Holly Coulis, Literary Painter, Ghost Whisperer

Painter Paparazzi visited Holly Coulis, in her studio, a Brooklyn artist who has shown at LFL gallery with Dana Schutz (though she's not represented by Zach).

Her new work is looking magnifique, traditional figurative portraits in fake-looking indoor and outdoor settings, often with animals, or illustrating narrative. It feels both theatrical and literary, in that it poses stories, complete with characters, backdrops, scenery, props, and staging. These figures have x-shaped tape marks on the floor where they should stand.

Reviewers have likened the characters of her peers, like Ridley Howard to those of F. Scott Fitzgerald. Like Coulis' stand-ins, they are richy types, with riding gear, motor boats, fields of poppies, spoiled pets, and grand pianos. But, they seem like pawns in someone else's gambling spree.

I wonder about the audience for paintings like this. Is she trying to paint for extremely wealthy collectors, who will relate well to her subjects? I think there may be more than just a J. Crew catalog in paint here, more richness than just luxury, but I'm not sure.

I find beauty in her voyeurism, pure aesthetically pleasing beauty, and sympathy with simple curves of the body, the wings of collar bones, and how they land below the neck, the absence of a stiff joint at the elbow, the humility of a high-waisted pant. Some of Coulis' earlier work emits a sense of peaceful coexistence with nature and survival among animals, because of the animals, for animals, or by exploitation, particularly in her painting of a fur-collared woman (The Russians) with bears, no idiot grizzly man in those heels. Does the Russian simply love bears, or are the bears puppets in her hands? Is she in hiding? Did she steal that coat? Is it wiretapped?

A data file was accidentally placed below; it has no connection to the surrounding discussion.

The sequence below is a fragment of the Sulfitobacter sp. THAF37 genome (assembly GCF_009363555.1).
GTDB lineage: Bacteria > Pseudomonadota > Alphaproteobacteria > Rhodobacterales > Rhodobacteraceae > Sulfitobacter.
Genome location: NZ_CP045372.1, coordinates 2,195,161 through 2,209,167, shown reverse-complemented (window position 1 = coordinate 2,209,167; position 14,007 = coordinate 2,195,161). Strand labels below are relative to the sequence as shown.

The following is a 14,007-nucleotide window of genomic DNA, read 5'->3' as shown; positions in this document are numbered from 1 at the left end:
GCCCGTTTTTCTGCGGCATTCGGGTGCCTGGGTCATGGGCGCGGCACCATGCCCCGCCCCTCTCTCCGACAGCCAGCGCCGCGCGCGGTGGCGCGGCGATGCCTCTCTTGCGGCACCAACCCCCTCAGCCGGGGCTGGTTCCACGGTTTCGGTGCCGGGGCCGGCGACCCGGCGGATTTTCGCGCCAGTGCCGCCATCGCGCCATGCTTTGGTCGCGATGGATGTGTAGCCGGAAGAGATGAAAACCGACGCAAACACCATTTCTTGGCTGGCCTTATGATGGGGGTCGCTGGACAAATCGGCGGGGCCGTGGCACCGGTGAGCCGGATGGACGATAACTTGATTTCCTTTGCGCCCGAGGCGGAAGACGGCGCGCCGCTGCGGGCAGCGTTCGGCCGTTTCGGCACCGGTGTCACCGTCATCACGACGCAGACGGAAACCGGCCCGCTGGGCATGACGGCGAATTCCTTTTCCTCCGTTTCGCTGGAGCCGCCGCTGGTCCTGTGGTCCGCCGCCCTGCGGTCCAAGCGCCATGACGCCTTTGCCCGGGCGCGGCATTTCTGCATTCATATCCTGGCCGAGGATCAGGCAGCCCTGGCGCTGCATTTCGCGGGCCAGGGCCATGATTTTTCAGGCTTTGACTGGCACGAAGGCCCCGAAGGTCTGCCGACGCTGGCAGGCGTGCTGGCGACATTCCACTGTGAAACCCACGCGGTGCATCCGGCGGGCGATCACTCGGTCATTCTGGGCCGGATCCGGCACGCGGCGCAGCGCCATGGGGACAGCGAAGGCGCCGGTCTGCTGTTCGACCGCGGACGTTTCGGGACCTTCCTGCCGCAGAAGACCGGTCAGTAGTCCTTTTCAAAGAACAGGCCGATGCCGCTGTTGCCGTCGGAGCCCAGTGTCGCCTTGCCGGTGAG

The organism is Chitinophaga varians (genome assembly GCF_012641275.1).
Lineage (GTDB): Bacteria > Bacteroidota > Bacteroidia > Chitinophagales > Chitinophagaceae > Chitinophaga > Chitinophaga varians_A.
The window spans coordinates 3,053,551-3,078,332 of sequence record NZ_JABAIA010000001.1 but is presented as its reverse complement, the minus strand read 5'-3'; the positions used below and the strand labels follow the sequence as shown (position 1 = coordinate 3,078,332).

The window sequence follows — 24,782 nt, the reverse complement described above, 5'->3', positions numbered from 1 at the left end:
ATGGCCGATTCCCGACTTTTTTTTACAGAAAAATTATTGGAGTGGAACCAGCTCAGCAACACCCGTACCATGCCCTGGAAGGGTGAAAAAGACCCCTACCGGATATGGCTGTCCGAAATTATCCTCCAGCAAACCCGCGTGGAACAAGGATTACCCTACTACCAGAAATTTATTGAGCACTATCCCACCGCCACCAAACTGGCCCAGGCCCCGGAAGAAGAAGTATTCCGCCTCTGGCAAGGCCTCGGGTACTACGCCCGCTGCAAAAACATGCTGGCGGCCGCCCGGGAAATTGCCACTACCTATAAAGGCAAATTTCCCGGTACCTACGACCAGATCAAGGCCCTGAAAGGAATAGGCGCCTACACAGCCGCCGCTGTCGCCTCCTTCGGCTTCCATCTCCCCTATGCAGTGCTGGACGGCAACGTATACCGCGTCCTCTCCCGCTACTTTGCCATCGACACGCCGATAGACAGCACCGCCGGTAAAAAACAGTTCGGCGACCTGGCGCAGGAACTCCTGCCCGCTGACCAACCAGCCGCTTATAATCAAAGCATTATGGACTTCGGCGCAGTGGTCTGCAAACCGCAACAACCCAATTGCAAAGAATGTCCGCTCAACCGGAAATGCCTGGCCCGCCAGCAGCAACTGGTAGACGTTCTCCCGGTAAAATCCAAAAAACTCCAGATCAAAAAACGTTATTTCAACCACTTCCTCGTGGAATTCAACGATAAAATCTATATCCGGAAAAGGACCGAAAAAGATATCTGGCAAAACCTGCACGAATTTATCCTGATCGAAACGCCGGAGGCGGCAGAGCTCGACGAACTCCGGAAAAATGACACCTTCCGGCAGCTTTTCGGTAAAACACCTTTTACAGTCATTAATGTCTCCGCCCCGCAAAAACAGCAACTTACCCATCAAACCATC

I want to see Coulis paint blood spilled by Napoleon, but I can't find the Napoleon paintings on line. Things are far from risky with the riding boots boys, though the curves of their torsos seem to suggest a fondness for horse sweat. The fact that a still image invokes ghosts of the oral tradition, or the written mystery, creepy and nostalgic at the same time, speaks volumes about their ability to chatter and ramble freely. Some of her recent work has the feel of an Henri Rousseau, an impossibly calm encounter between woman and beast, a great brush of hip against flank.

Roberta Smith gave her show with Dana at LFL a fine, but somewhat disinterested review, suggesting that each of them could learn from the other, "Ms. Schutz could do with a bit of Ms. Coulis's refinement, while Ms. Coulis might benefit from some of Ms. Schutz's robustness." She gives up a few sentences to Holly's gorgeous skill with laying out a scene in cinemascope, "It makes existential sense that the figures tend to be dwarfed by their surroundings, which are gorgeously appointed and lovingly rendered with careful attention to sky, water, wallpaper and carpet."

Later, Roberta slammed her solo show, calling the work "large overly amateurish, and intimations of history." Ouch. She did bring up Alex Katz, who also came to mind when I was thinking of flatly painted pretty scenes of rich people. But, Katz's boundless flatness is so much more than that, and so is Coulis'. It's more than just a pair of new shoes and a garden of dresses, it's a liberated poodle. It's more than an escape, it's a vacation. Seriously, I don't know if I can take this work seriously or not. I think I like it. I like that it reminds me of the women of Almadovar, decked out in hazardous patterns. I'm curious though, curious about how the work holds up in person. She's a gifted painter, a silent weaver of tapestries, and well studied, illuminating even, and clearly dedicated. What more do I want? I want to know where the corpses are buried, and where the servants live, and who paid for decked-out-man and his hunting napkin.

[quotes: Roberta Smith, New York Times, Archives]
[image: Painter Paparazzi]

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